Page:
Teeth sensitivity can wreak havoc on your overall dental health because it may prevent you from properly cleaning your teeth and taking care of yourself. You need to face it head-on and be proactive about getting rid of it before it ricochets into deeper health problems. Luckily, there are several things you can do to combat teeth sensitivity.
Avoid Acidic Foods and Beverages
One of the most effective ways for most people to kick teeth sensitivity to the curb is simply avoiding acidic foods. Some acidic foods and beverages that you should try to stay away from include:
While it may not be realistic to avoid all these foods, try to eat them rarely. When you do partake of them, drink water at the same time to help eliminate some of the acidic effects on your teeth.
Put Down the Ice
Acidic foods aren't the only thing that should stay out of your mouth. You've probably heard that it's best to avoid sugary food and drinks, too. However, there's another culprit that may be causing your tooth sensitivity—chewing ice! Chewing hard ice can also cause dental emergencies and chip at enamel. Simply put it down and let it chill your (sugar-free, acid-free) beverage of choice.
Try a Soft-Bristled Toothbrush
Many people choose a hard-bristled brush when selecting a toothbrush because it seems like that would remove the most plaque and particles. In truth, bristles that are too strong may damage your gums, and they can also lead to teeth sensitivity. Instead, try a soft-bristled toothbrush. It can go a long way toward preventing further harm to your teeth and gums while helping you thoroughly clean your teeth and gums.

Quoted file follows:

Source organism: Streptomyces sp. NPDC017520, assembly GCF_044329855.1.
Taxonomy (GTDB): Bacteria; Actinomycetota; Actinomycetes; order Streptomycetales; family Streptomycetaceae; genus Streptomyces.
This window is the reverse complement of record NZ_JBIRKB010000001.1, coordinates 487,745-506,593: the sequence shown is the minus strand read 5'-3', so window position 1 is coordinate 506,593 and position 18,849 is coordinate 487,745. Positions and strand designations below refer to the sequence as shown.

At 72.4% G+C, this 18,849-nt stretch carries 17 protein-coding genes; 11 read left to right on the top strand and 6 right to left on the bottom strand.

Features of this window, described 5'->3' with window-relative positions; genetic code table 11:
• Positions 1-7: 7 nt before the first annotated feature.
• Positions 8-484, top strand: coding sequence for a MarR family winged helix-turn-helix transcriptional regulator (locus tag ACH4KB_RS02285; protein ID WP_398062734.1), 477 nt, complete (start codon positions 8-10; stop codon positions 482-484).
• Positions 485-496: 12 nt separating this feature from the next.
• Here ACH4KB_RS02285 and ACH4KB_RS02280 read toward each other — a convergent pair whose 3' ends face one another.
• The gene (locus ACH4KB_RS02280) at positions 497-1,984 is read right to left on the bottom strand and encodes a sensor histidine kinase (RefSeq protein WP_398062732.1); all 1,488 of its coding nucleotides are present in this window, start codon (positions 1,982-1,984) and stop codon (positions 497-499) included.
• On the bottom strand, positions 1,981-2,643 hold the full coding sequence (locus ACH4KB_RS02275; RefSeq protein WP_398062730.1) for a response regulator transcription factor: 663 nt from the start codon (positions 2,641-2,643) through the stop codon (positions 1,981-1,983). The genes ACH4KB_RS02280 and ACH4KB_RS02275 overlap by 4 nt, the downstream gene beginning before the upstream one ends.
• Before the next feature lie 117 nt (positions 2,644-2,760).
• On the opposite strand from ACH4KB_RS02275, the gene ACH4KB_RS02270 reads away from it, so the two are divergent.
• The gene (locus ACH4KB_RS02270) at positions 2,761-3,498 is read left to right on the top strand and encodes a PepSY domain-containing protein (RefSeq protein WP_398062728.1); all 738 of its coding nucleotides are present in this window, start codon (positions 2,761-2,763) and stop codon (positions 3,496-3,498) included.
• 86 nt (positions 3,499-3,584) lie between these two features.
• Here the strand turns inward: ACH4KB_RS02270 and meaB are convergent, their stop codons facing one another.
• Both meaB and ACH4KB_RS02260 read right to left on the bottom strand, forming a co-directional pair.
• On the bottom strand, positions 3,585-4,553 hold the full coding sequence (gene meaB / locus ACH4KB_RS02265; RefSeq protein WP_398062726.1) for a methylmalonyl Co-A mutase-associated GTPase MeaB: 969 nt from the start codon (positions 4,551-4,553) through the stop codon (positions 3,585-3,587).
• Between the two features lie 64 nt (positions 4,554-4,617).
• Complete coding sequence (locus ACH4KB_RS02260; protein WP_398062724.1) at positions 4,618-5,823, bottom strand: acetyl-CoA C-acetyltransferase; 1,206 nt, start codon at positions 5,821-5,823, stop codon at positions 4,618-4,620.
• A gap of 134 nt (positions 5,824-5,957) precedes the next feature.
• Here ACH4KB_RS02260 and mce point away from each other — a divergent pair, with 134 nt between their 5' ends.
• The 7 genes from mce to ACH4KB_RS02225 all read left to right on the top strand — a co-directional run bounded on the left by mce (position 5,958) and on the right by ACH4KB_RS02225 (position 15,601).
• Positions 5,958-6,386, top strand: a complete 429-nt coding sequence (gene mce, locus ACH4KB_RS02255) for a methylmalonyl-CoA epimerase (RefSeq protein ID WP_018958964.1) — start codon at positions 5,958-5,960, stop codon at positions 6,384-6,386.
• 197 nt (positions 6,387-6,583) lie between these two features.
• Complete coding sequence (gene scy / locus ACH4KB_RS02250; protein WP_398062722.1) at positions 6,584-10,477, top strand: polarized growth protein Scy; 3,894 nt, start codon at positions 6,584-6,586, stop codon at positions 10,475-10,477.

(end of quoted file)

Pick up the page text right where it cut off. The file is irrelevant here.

Increase Your Oral Hygiene
Few people are able to maintain perfect dental hygiene, but it's important to try to make optimal dental habits simply a part of your day. Brush your teeth at least twice each day. Using a toothpaste that's made to help prevent or eliminate sensitivities may help. Also floss and swish with a mouthwash that's formulated for people with tooth sensitivity each day as well.
Go to the Dentist Regularly
If teeth sensitivity has you running scared from your dentist's office, turn right back around. Going to the dentist for cleanings every six months is an essential part of removing plaque build-up that can lead to sensitivity in the first place. You can also discuss your teeth sensitivity with your dentist, who can help you with advice on how to deal with your unique situation.
Finally, keep in mind that you have the power to change many aspects of your dental health, including teeth sensitivity. Take action to protect yourself today. If you're interested in learning more, check out the site.Share